A No Service Oasis in The Northern California Redwoods

Last month, the crew at Camp Navarro invited me up to experience their redwood-covered oasis for a weekend. A private camp for over 100 years, Camp Navarro began as a lumber camp of the Albion Lumber Company in the very early 1900s. In 1956, the Mendocino Area Boy Scout Council bought the property and up until five years ago, it served as Camp Masonite Navarro, a premiere Scout camp in the US.

With the hope of preserving this special natural place, a group of outdoor enthusiasts called the Camp Navarro Stewards bought the property to turn it into a private retreat. The team, including Dan Braun, owner of Southern Yosemite Mountain Guides, and Property Manager, Skip Bell, who welcomed us to camp, has been working hard to revamp the once neglected property and turn it into a modern glamping experience, while keeping some of the Boy Scout charm in the process. Their mission is to provide a place where people can connect with nature, participate in human powered activities, and benefit from relating with others, all without distraction.

Located a couple hours north of San Francisco, Camp Navarro can easily sleep and feed 500-1,000 people, if not more. Sprinkled throughout the grounds, you’ll find 23 cabins, 21 Adirondacks (open air cabins with bunkbeds), and 42 canvas tents. At the center of the camp sits a beautiful 10,000-square-foot lodge, complete with great hall and commercial kitchen.

The 200+ acres of redwood-covered camp property that meanders along the Navarro River is blissfully void of cell service. For the always-connected obsessives, there is WiFi access, but we decided not to even ask for the password. Instead, we brought books, cozied up by the fire, and enjoyed the silence.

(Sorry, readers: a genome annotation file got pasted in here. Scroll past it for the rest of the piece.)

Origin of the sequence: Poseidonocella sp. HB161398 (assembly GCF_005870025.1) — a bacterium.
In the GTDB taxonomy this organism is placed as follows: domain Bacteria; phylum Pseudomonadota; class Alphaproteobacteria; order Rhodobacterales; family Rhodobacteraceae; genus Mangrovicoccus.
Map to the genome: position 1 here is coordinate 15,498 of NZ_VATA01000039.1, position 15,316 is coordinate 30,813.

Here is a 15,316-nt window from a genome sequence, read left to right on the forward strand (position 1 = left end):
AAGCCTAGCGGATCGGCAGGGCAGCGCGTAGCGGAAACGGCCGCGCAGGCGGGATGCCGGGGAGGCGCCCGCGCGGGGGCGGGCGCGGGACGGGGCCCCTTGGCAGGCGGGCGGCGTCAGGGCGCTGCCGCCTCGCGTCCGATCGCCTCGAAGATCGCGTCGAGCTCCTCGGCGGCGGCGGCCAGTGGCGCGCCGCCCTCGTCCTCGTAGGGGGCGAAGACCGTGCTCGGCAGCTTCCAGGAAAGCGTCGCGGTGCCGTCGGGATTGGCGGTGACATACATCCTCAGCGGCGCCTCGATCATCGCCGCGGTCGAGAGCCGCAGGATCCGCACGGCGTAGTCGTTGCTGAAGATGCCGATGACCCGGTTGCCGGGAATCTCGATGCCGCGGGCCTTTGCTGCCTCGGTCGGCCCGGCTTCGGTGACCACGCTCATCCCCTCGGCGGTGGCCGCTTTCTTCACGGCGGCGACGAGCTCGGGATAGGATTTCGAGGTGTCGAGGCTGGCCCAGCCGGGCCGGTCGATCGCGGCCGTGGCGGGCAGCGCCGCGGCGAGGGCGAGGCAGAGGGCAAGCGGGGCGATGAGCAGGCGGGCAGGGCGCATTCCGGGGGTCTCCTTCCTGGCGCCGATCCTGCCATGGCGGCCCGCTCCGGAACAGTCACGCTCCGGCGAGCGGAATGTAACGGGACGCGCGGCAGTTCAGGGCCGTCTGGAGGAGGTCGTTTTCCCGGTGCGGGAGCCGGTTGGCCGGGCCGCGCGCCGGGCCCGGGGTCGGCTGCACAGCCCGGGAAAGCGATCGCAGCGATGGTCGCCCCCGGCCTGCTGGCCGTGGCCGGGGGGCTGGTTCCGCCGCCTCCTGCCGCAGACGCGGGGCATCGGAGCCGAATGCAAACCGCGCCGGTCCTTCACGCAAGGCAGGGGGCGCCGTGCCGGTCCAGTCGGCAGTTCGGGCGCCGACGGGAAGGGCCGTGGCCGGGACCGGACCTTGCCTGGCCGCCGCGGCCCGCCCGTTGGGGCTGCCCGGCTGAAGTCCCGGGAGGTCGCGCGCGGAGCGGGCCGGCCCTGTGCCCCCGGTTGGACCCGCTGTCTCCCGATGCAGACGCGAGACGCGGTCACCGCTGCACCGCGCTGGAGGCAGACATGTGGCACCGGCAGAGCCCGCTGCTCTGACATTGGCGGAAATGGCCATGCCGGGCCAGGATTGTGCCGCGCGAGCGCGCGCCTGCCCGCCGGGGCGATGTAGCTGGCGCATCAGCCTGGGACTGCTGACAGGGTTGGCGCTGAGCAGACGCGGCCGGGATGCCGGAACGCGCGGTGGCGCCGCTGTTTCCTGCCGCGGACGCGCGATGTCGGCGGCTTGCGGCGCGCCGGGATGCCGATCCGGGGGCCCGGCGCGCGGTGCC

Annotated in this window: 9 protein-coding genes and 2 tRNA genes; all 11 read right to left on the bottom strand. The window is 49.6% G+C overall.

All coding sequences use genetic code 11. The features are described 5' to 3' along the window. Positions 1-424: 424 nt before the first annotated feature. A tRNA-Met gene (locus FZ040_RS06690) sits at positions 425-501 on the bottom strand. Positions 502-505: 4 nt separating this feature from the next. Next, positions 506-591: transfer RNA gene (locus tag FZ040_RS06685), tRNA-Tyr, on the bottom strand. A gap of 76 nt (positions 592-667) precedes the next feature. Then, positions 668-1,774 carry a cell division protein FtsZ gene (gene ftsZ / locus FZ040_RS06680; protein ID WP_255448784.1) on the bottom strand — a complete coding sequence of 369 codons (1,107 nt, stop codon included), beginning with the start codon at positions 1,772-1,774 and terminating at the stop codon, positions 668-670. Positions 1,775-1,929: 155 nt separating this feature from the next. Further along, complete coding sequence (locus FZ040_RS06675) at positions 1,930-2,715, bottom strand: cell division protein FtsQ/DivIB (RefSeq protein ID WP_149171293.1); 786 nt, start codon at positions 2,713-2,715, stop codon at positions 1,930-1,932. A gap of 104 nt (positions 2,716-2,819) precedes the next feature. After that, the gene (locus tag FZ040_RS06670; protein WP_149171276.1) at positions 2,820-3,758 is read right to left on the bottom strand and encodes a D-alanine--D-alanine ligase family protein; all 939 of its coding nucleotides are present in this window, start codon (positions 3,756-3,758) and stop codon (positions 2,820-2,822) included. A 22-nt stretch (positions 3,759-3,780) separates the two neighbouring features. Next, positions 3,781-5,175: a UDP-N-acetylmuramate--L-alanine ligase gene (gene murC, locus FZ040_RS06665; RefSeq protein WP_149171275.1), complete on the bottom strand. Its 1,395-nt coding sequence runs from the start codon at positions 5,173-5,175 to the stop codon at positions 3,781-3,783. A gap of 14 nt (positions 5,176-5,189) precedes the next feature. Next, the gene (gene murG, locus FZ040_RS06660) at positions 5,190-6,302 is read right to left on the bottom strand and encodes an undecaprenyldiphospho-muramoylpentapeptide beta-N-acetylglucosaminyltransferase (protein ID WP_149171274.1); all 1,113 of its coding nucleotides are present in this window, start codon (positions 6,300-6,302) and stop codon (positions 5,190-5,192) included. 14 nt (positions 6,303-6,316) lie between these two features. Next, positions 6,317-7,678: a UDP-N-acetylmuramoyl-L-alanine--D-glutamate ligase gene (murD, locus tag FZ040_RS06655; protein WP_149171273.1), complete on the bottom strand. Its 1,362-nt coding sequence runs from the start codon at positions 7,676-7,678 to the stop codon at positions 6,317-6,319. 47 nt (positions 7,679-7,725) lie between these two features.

We stayed in the Shannon Memorial Lodge — a large, two-bed, two-bath cabin where the beds were made up with sheets and cozy Rumpl blankets, bathrooms featured hot showers (make it short), and a full kitchen with enormous griddle for whipping up a big breakfast of eggs, bacon, and pancakes, all made from local produce.

Nightime Magic

Adorned with twinkle lights throughout the property, Camp Navarro is magical at night. At the huge fire pit outside the main lodge, you can roast s’mores, sip on your favorite beverage, and tell stories well into the wee hours. We took a hike up to the star viewing spot — with no city lights to spoil the view, we sat on a bench mesmerized by the Milky Way, picked out constellations, and watched shooting stars fly by.


The camp itself offers plenty of activities on sight — hiking, rock climbing, archery, lawn games, hammock time, tubing, canoeing, and swimming in the river, among other things. We brought our road bikes and set out to explore a bit of the surrounding Mendocino County. Leaving right out the front gates of camp, we rode a 50 mile loop up to Comptche and out to Mendocino for coffee, along the coast, and back through Navarro River Redwoods State Park, where the Ewok scenes of Star Wars were filmed, by the way.

Wine Country

Camp Navarro sits right on the edge of Anderson Valley wine country which stretches from Boonville to the town of Navarro 15 miles away. We spent a lazy Sunday tasting wine at the various vineyards sprinkled along the Hwy 128 wine route, including Navarro Vineyards and Roederer Estate. Not only oenophiles but also foodies flock to Mendocino County, whether it’s for the pork belly at The Bewildered Pig or wood fired pizzas at Stone and Embers. And if you need a break from wine, there are plenty of craft breweries to check out, such as Ukiah Brewing Company and Anderson Valley Brewing.

Although Camp Navarro is not open to the public, it is available to rent for events such as weddings, corporate retreats, festivals, or large family gatherings. For anyone in the outdoor industry, this is where the Outpost Trade flagship event is held every year so be sure not to miss it in 2018.

For the rest of you, I encourage you to visit Mendocino County and wine country in general. This was our first time really exploring this corner of Northern California and I can’t wait to go back. After the devastating fires in surrounding Sonoma and Napa counties, where people lost homes if not also their businesses, the region needs our patronage and is ready to welcome you.

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